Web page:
Maine has a large rural population – over 60 percent – that is underserved in a variety of ways from healthcare to reliable internet to legal services. Fostering and developing rural lawyers is a cornerstone of Maine Law’s mission, and the school will soon launch a Rural Legal Aid Clinic in Fort Kent with the specific purpose of serving rural communities and training the next generation of rural Maine lawyers.
While the clinic is a new initiative, Maine Law’s Rural Practice Summer Fellowship has operated for many years, placing students interested in serving remote communities with law offices across the state. This year’s Rural Practice Fellows include Allison Dean, who is working with Mills, Shay, Lexier & Talbot in Skowhegan, Pierre Dillon, Kristin Hebert, and Libby Wood.
Dillon, who is working with Mailloux & Marden in Belfast, said the opportunity to represent underserved populations is an honor and one of his central motivations in pursuing a law degree.
“Last semester I worked with the Cumberland Legal Aid Clinic for their prisoner assistance program where we provided legal services to incarcerated populations,” Dillon explained. “I found that really fulfilling, providing services to those who don’t always have the best access to them. The same logic, for me, applies, to rural practice, people in rural areas have the same legal needs as people in urban areas, but they don’t always have access to the same representation.”
While Dillon is doing a little bit of everything from family to estate law, Wood is working with Attorney Taylor Kilgore, who serves the Turner area, doing a deep dive on family matter and protective custody law.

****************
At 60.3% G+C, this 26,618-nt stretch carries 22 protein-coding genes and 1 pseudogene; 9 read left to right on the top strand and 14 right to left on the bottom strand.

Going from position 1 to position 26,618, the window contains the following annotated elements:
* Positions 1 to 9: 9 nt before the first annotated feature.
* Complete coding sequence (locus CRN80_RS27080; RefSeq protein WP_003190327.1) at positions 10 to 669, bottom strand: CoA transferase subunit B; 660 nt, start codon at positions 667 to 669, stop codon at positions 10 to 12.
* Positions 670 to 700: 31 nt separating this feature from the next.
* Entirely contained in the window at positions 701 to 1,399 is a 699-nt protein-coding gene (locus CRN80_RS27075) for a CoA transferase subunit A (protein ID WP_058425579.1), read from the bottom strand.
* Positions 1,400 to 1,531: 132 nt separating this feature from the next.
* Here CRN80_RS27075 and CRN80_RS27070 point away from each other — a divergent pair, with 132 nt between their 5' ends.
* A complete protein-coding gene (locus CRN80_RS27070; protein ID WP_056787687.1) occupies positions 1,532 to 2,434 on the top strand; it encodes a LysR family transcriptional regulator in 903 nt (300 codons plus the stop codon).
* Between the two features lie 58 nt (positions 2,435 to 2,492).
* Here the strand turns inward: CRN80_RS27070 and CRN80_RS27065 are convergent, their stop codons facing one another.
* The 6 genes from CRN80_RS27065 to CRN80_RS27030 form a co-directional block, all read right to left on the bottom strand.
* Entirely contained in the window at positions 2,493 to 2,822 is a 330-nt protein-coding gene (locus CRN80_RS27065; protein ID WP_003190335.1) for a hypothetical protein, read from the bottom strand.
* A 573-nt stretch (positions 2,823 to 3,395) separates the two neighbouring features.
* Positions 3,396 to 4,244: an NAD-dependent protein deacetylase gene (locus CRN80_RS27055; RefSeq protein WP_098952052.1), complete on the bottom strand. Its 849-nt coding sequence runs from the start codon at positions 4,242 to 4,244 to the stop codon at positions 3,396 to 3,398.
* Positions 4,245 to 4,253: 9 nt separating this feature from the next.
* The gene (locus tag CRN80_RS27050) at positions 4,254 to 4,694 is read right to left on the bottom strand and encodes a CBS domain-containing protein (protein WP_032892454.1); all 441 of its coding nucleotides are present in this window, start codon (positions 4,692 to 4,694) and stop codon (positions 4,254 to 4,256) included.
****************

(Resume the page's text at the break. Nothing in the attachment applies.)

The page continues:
Wood shadows Kilgore closely, coming along for home visits and custody hearings, learning from Kilgore’s skill at navigating emotional situations while still prioritizing the best interest of children. In particular, Wood said, rural communities need experienced practitioners like Kilgore to ensure kids don’t get eaten by the system.
“There’s a serious shortage of attorneys that do this kind of work throughout Maine and they are spread especially thin in our rural communities,” she explained. “I want to work with rural communities, I grew up in one and plan to live in one after I graduate, so it only makes sense that I use my education to serve them, even if the work is difficult or emotional.”
Although she hasn’t yet decided which area of law she’d like to specialize in, Wood knows she wants to be a sole practitioner like Kilgore, which she said sometimes allows a lawyer to be nimbler and more nuanced in their work.
Like Wood, Hebert said she enjoys taking a closer look at one area of the law, in her instance with Camden Law in Rockport. Instead of family law, however, Hebert is working primarily on transactional law. She’s receiving exposure to the brass tacks of legal practice and what life in a rural practice can look like.
“I wanted to gain some hard skills and working with a practice felt like a great way to accomplish this,” she added. “I’ve really enjoyed gaining these skills and watching how the attorneys build relationships…. One of the lawyers I’m working with has this really positive relationship with a judge, this great rapport with the bailiffs, and loyal clientele who continue to draw on her expertise. She’s really become a role model for me.”
While there are some challenges to rural practice, the three said, like long hours in the car and even longer hours at a desk, the privilege of serving Maine’s rural communities far outweighs some of these drawbacks. And the exposure to life at a practice, especially one outside of Portland, proved a formative and educational experience for them all.
“For me, law school is about absorbing as much information as I can,” Wood said, “and I’ve learned so much about the intricacies of lawyering and family law this summer. Issues come up that I would never have previously considered in a classroom setting, and I just didn’t know what I didn’t know.”